Last Thursday, 8 March, a date devoted to celebrating women, became for me a day for discovering feminism’s darkest side. Two close male friends, also university teachers, narrated to me the bullying to which they are being subjected by radical feminist girls students who have in fact managed to silence them in their own classrooms. Despite working in different areas and in different universities both had been challenged in the same way: they have been told by these so-called feminists that, as men, they have no access to women’s experiences and, so, they must not discuss them. They have been warned that, no matter how they offer to deal with feminism, any approach on their side will only be understood as patriarchal oppression, for only women are entitled to calling themselves feminists or teaching about feminism. I do call myself a feminist but this is an attitude that I find outrageous and disgusting because it is, plainly, patriarchal.

As happens, on 9 March, when everyone was still thinking of the feminist strike and the big demonstrations on the previous day, I found myself giving a lecture on how to apply Masculinities Studies to videogames before an undergrad class with 11 young men and 3 young women, all aspiring writers. None of these 11 men questioned my authority to discuss masculinity; actually, about half of them engaged in very productive dialogue with me. It was, I think, a very successful session of the kind I love best: a good conversation. Also, nothing exceptional within my career as a Gender Studies specialist.

Fortunately for me, I have never come across any male student (or colleague) who has been disrespectful of my feminist views or who has declared in a rude way to my face that since I am a woman lacking the experience of being a man I can’t discuss masculinity. Quite the opposite: men in my audience are often surprised–perhaps by the novelty of listening to a feminist who happens to be interested in men as allies–but on the whole welcoming. If anyone has ever disagreed with my position and my views I haven’t been told (or trolled), which I appreciate. In contrast, now and then, my feminist sisters try to persuade me that men have already been the centre of attention for too long and there is no need to pour more energy on masculinity. I am not that candid! My job consists of recruiting men to the egalitarian cause by explaining why they should change, not of endorsing uncritically masculinity, and much less patriarchy.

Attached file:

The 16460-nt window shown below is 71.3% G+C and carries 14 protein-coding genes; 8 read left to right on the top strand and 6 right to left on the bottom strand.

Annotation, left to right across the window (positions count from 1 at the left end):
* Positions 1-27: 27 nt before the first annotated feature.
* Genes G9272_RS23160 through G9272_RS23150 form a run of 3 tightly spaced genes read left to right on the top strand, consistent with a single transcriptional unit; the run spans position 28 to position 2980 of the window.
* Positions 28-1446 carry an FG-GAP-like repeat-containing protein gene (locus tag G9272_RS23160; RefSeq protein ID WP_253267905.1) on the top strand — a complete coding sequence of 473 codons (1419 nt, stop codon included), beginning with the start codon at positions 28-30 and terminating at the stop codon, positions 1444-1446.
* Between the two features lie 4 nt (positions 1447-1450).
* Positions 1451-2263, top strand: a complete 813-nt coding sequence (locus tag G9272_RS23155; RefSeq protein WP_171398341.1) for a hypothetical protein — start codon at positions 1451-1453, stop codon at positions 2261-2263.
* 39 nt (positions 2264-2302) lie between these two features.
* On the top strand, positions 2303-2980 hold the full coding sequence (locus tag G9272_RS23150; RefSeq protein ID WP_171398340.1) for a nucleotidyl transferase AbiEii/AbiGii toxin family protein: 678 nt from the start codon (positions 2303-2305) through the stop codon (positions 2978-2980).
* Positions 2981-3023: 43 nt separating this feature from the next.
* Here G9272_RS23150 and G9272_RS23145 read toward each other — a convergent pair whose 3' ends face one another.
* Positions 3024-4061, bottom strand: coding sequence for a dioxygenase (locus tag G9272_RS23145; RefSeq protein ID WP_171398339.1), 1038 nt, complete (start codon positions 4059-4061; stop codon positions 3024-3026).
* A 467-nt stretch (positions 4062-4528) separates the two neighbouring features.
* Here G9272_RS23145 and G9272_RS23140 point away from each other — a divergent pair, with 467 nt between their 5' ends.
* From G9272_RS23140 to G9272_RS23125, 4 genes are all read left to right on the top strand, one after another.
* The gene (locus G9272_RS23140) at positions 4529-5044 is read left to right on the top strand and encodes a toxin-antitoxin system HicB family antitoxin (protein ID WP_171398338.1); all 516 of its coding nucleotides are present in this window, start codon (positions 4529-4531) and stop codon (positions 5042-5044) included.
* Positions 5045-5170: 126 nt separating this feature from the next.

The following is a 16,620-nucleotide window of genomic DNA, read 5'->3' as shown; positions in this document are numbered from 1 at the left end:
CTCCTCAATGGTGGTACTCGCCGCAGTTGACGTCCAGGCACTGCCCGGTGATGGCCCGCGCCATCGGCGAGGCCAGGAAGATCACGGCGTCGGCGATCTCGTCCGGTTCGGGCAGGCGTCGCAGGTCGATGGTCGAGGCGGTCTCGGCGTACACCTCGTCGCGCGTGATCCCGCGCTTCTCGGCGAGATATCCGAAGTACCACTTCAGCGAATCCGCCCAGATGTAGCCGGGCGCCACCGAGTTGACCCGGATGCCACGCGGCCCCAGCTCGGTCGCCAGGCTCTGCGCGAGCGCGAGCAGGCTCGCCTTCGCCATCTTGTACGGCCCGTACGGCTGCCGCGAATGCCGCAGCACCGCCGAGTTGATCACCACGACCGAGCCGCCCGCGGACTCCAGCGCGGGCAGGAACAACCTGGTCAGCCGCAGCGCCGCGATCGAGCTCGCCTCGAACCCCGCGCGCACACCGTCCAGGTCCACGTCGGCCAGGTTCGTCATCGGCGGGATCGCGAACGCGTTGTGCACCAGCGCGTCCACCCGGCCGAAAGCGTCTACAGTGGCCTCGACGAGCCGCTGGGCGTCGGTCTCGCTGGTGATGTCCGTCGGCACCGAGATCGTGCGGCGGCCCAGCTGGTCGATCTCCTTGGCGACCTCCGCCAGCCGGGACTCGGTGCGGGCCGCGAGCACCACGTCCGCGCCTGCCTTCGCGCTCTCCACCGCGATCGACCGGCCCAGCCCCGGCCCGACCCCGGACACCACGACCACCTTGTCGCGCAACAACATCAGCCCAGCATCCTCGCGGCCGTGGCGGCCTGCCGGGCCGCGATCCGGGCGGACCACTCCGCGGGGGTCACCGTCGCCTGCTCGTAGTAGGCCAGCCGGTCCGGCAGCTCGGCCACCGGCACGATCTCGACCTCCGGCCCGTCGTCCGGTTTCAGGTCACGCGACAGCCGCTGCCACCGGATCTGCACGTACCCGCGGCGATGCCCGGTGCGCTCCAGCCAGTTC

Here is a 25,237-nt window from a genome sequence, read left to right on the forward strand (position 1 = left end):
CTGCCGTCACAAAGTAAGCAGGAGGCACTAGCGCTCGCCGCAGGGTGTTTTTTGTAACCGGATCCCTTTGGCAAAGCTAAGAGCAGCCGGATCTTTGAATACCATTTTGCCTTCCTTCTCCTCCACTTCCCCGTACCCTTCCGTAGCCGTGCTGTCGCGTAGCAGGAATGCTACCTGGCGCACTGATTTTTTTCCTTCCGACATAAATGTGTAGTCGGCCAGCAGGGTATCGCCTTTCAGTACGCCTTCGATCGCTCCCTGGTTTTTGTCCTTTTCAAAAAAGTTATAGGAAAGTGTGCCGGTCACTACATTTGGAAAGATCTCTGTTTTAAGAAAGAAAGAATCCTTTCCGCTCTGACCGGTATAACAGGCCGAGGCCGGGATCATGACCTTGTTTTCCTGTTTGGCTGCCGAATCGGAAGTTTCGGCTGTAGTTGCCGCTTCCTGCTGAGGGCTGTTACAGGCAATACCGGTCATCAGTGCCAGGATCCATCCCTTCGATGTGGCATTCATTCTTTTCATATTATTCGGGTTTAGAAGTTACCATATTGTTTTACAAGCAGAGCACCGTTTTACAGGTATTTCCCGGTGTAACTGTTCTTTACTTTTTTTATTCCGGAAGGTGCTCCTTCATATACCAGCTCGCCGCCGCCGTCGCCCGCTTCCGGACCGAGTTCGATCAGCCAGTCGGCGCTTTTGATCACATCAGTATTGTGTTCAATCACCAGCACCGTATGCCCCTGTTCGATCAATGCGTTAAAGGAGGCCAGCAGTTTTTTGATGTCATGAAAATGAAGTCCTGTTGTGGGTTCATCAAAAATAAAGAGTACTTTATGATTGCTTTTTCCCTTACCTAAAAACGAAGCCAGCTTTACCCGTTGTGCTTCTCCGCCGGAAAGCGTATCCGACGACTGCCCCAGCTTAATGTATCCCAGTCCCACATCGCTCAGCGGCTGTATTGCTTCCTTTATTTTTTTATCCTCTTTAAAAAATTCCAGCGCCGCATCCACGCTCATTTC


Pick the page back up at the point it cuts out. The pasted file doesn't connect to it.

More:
My two male friends had not met yet and it was over the coffee which I organized for them when, exploring common ground, they started sharing their pain over what is happening with their teaching. One of them had told me the day before about his problems and how it hurt to be labelled a male chauvinist, when he hates patriarchy. This, he feared (and so did I), might be a hard-to-solve, specific personal problem that threatens to undermine his high reputation as a teacher and also the quality programme he coordinates. Yet, when the other friend started narrating similar radical feminist bullying strategies, we agreed that this is bigger than just a personal situation, though hopefully just the work of a minority.